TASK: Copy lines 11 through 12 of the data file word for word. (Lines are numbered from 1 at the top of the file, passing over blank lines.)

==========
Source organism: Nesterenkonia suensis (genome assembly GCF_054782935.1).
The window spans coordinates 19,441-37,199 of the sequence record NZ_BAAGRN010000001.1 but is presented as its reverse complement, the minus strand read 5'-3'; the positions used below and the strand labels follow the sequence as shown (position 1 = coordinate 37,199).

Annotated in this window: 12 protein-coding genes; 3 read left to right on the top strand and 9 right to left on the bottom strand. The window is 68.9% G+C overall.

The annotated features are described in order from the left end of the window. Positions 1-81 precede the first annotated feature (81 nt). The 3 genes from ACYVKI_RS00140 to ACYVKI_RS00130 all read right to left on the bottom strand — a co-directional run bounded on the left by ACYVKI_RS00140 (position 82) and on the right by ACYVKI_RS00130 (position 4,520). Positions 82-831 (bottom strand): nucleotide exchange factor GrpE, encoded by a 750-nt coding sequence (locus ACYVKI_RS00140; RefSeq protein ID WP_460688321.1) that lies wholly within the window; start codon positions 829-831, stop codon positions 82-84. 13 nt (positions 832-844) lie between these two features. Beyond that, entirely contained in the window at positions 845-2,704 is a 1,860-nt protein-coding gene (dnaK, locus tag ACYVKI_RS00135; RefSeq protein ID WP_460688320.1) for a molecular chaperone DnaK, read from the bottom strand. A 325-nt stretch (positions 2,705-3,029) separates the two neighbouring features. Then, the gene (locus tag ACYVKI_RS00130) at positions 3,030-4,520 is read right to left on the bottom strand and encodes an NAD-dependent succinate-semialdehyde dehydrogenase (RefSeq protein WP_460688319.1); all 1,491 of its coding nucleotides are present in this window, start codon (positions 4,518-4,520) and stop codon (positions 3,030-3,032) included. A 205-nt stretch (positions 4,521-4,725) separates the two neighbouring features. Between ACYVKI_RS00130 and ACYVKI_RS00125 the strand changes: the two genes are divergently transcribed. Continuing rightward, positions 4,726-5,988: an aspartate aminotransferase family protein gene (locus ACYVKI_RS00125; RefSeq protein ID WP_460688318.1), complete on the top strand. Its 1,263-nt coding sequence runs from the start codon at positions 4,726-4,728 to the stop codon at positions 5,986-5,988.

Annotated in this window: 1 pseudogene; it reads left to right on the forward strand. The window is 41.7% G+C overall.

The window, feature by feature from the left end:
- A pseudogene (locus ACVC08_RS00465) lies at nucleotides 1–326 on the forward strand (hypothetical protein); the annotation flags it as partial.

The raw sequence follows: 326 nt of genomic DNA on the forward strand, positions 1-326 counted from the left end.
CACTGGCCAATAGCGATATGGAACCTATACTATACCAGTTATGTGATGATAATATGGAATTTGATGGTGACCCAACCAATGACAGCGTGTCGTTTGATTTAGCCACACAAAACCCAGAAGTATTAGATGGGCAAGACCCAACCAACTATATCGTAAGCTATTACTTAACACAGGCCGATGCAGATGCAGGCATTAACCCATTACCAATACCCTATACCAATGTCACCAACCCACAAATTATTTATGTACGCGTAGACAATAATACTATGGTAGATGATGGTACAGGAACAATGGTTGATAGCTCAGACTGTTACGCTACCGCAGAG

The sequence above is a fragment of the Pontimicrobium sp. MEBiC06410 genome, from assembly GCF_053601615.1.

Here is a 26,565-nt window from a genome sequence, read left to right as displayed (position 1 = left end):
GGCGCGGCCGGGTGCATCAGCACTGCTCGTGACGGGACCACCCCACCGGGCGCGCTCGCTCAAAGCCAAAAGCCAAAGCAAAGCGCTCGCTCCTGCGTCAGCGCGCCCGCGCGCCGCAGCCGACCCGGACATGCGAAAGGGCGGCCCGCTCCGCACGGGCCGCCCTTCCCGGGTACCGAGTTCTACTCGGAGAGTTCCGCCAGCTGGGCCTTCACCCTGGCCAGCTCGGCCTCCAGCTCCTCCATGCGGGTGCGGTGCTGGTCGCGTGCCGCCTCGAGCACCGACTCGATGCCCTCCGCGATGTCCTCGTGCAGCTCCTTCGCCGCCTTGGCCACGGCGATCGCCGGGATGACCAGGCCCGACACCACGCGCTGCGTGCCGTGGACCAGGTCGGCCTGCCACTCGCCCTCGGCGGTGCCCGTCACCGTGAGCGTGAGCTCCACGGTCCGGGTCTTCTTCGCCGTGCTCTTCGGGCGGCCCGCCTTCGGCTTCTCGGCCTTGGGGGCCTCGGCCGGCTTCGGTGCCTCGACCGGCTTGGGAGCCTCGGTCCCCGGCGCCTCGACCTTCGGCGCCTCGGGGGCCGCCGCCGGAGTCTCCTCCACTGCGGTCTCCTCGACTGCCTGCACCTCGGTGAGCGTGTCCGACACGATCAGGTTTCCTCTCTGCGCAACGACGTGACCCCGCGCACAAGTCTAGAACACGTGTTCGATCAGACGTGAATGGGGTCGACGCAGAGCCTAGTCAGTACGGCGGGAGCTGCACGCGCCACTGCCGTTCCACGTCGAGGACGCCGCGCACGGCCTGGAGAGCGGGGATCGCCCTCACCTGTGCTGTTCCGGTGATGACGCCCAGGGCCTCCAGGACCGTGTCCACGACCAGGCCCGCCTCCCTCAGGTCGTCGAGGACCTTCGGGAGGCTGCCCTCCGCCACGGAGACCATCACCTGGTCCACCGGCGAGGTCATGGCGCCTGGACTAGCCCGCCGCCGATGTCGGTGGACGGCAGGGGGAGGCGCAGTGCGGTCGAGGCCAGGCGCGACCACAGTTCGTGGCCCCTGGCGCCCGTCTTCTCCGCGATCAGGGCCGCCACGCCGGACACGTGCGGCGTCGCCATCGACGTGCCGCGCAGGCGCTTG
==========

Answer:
Here is a 26,565-nt window from a genome sequence, read left to right as displayed (position 1 = left end):
GGCGCGGCCGGGTGCATCAGCACTGCTCGTGACGGGACCACCCCACCGGGCGCGCTCGCTCAAAGCCAAAAGCCAAAGCAAAGCGCTCGCTCCTGCGTCAGCGCGCCCGCGCGCCGCAGCCGACCCGGACATGCGAAAGGGCGGCCCGCTCCGCACGGGCCGCCCTTCCCGGGTACCGAGTTCTACTCGGAGAGTTCCGCCAGCTGGGCCTTCACCCTGGCCAGCTCGGCCTCCAGCTCCTCCATGCGGGTGCGGTGCTGGTCGCGTGCCGCCTCGAGCACCGACTCGATGCCCTCCGCGATGTCCTCGTGCAGCTCCTTCGCCGCCTTGGCCACGGCGATCGCCGGGATGACCAGGCCCGACACCACGCGCTGCGTGCCGTGGACCAGGTCGGCCTGCCACTCGCCCTCGGCGGTGCCCGTCACCGTGAGCGTGAGCTCCACGGTCCGGGTCTTCTTCGCCGTGCTCTTCGGGCGGCCCGCCTTCGGCTTCTCGGCCTTGGGGGCCTCGGCCGGCTTCGGTGCCTCGACCGGCTTGGGAGCCTCGGTCCCCGGCGCCTCGACCTTCGGCGCCTCGGGGGCCGCCGCCGGAGTCTCCTCCACTGCGGTCTCCTCGACTGCCTGCACCTCGGTGAGCGTGTCCGACACGATCAGGTTTCCTCTCTGCGCAACGACGTGACCCCGCGCACAAGTCTAGAACACGTGTTCGATCAGACGTGAATGGGGTCGACGCAGAGCCTAGTCAGTACGGCGGGAGCTGCACGCGCCACTGCCGTTCCACGTCGAGGACGCCGCGCACGGCCTGGAGAGCGGGGATCGCCCTCACCTGTGCTGTTCCGGTGATGACGCCCAGGGCCTCCAGGACCGTGTCCACGACCAGGCCCGCCTCCCTCAGGTCGTCGAGGACCTTCGGGAGGCTGCCCTCCGCCACGGAGACCATCACCTGGTCCACCGGCGAGGTCATGGCGCCTGGACTAGCCCGCCGCCGATGTCGGTGGACGGCAGGGGGAGGCGCAGTGCGGTCGAGGCCAGGCGCGACCACAGTTCGTGGCCCCTGGCGCCCGTCTTCTCCGCGATCAGGGCCGCCACGCCGGACACGTGCGGCGTCGCCATCGACGTGCCGCGCAGGCGCTTG